Loop Systems


Potential Induction Loop Installation Issues

There are a number of key installation issues which can cause problems which in turn will seriously affect the effectiveness of an induction loop. Careful planning and design may be required for certain loop installations which are a function of building construction and room locations.

Metal Loss

The importance of designing Induction Loop systems correctly to cope with losses due to metal structures within the fabric of buildings cannot be over-emphasised. It is absolutely critical to allow for signal loss caused by metal structures during the system planning phase of any installation. If this is not done, the installed loop system is most likely to suffer from a range of problems – insufficient signal strength, uneven signal strength – loud in places and inaudible in others, lack of high frequency detail / clarity or other problems. These problems can be overcome, but only by proper design and attention to detail.

The magnetic field generated by an induction loop system, induces a current in any closed path of a metal structure placed in the vicinity of the induction loop.

Metal loss interference caused by mesh flooring

These induced currents tend to weaken the magnetic field and cause loss. This loss is dependant on the type and thickness of metal and its position in relation to the induction loop.

  • Reinforced concrete floors – often containing a mesh.
  • Lightweight floor construction – with a (usually profiled) metal sheet under a thin reinforced concrete slab
  • Metal floor tiles – System floors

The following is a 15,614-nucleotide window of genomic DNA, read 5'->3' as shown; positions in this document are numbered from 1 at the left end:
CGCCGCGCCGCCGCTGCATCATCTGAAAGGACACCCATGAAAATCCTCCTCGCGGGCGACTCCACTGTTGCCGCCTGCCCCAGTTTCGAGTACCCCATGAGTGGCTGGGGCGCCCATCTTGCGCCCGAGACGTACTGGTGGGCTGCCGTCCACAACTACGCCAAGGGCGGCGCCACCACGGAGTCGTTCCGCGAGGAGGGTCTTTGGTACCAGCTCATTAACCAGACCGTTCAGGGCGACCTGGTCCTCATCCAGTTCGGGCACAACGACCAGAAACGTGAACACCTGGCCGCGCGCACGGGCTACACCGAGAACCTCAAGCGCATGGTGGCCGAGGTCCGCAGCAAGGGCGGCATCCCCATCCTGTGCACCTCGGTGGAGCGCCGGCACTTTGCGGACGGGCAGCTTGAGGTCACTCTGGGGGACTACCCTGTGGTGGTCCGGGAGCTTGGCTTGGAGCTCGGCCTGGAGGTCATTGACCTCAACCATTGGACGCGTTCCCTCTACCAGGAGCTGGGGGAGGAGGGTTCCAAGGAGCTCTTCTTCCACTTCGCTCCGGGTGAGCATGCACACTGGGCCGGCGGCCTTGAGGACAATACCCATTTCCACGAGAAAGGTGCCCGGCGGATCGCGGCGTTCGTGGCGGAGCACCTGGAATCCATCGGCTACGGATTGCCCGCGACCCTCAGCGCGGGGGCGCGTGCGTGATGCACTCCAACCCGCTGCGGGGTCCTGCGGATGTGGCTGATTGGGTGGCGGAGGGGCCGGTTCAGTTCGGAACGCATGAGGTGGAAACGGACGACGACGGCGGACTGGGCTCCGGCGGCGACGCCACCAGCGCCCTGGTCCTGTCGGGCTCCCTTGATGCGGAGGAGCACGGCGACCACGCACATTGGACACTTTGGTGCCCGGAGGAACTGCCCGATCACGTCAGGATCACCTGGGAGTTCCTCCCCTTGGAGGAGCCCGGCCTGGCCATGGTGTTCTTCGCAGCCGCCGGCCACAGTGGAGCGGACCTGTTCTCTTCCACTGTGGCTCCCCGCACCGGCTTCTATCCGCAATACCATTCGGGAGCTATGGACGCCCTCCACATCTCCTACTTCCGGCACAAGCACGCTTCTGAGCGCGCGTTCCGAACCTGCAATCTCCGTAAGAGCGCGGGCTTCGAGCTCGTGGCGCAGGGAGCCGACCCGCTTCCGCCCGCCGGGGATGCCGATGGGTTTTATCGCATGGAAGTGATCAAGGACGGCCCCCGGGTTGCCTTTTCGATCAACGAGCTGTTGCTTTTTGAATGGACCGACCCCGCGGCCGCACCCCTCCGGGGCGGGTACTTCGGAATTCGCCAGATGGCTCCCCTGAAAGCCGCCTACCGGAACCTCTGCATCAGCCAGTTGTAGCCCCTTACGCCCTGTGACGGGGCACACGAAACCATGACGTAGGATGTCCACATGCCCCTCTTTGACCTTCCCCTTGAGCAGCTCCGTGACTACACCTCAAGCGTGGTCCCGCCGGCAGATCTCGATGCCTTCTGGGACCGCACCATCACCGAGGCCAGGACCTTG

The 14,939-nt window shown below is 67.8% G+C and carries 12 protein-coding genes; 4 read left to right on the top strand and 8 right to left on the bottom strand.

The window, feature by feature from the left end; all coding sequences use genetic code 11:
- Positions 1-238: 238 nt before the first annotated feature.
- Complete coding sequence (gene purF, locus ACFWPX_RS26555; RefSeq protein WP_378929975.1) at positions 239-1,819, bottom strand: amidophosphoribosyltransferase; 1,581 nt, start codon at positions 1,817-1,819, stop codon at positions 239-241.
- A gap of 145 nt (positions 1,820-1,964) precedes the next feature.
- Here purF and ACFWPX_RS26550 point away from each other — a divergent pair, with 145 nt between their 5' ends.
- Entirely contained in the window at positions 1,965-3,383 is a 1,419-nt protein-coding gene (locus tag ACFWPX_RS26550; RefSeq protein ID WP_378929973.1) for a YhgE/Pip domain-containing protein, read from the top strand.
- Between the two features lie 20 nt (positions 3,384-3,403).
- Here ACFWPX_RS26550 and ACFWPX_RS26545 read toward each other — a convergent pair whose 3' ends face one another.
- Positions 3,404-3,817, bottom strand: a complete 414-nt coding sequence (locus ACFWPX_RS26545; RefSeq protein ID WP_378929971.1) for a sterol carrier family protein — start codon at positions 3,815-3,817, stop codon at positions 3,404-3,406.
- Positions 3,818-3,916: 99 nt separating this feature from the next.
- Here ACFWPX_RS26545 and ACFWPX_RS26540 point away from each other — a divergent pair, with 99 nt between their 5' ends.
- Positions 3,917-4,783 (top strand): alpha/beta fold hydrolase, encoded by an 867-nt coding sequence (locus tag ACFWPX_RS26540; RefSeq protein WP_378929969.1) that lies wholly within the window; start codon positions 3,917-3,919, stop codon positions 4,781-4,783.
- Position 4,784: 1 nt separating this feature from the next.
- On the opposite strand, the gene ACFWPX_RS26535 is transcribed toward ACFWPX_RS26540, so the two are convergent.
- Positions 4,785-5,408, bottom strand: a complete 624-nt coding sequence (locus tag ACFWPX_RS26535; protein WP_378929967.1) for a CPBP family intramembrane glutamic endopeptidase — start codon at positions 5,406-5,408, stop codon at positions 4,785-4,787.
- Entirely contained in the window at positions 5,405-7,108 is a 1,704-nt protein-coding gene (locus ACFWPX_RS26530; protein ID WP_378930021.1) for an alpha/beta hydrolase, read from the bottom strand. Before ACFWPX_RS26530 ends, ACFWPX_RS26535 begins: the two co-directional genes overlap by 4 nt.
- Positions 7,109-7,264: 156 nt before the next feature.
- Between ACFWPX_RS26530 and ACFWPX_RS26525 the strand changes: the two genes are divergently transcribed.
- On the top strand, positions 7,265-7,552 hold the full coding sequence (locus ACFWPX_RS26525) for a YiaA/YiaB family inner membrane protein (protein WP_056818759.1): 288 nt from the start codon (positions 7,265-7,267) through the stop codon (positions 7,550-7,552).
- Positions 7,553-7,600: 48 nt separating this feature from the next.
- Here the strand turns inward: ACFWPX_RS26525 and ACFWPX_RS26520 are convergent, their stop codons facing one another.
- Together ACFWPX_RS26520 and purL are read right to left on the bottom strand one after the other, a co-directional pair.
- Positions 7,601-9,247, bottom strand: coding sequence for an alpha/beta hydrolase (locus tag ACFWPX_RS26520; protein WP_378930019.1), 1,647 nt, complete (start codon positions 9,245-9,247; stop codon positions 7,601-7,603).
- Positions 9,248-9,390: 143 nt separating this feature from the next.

• Suspended ceiling grid – 600mm x 600mm (2′ x 2′) or 1200mm x 600mm (4′ x 2′) metal grids with acoustic or metal tiles
  • Foil backed plasterboard – Vapour barrier
  • Girders, beams, constructional metalwork
  • Metal cladding, walls and roofs
  • Metal counters – Whole or part metal
  • Metal box construction – Elevators / lifts


Loops also create a magnetic field that is fairly consistent within the loop and extends outside of the space. Outside of a simple rectangular loop there is still an audible signal as far as 4 times the width of the room away from the loop.

Loop overspill

There are many situations where the loop coverage needs to be contained within a specific area, either for security (such as council chambers or courts) or where many rooms exist side by side (such as schools and colleges). For these applications special low overspill designs can be applied to minimise the problem which are the domain of a loop specialist like PAS Sound.

So in order to reduce the spillage from a loop, the solution is usually to use a low spill array arrangement. These loop solutions are a little more complex, but are used widely in theatres, educational establishments, cinemas and conference centres. PAS have developed many low overspill loops and are able to verify predicted overspill prior to commencing installation.

Differences in overspill in a standard loop design and a low spill loop array

Click here to see some example practical loop applications

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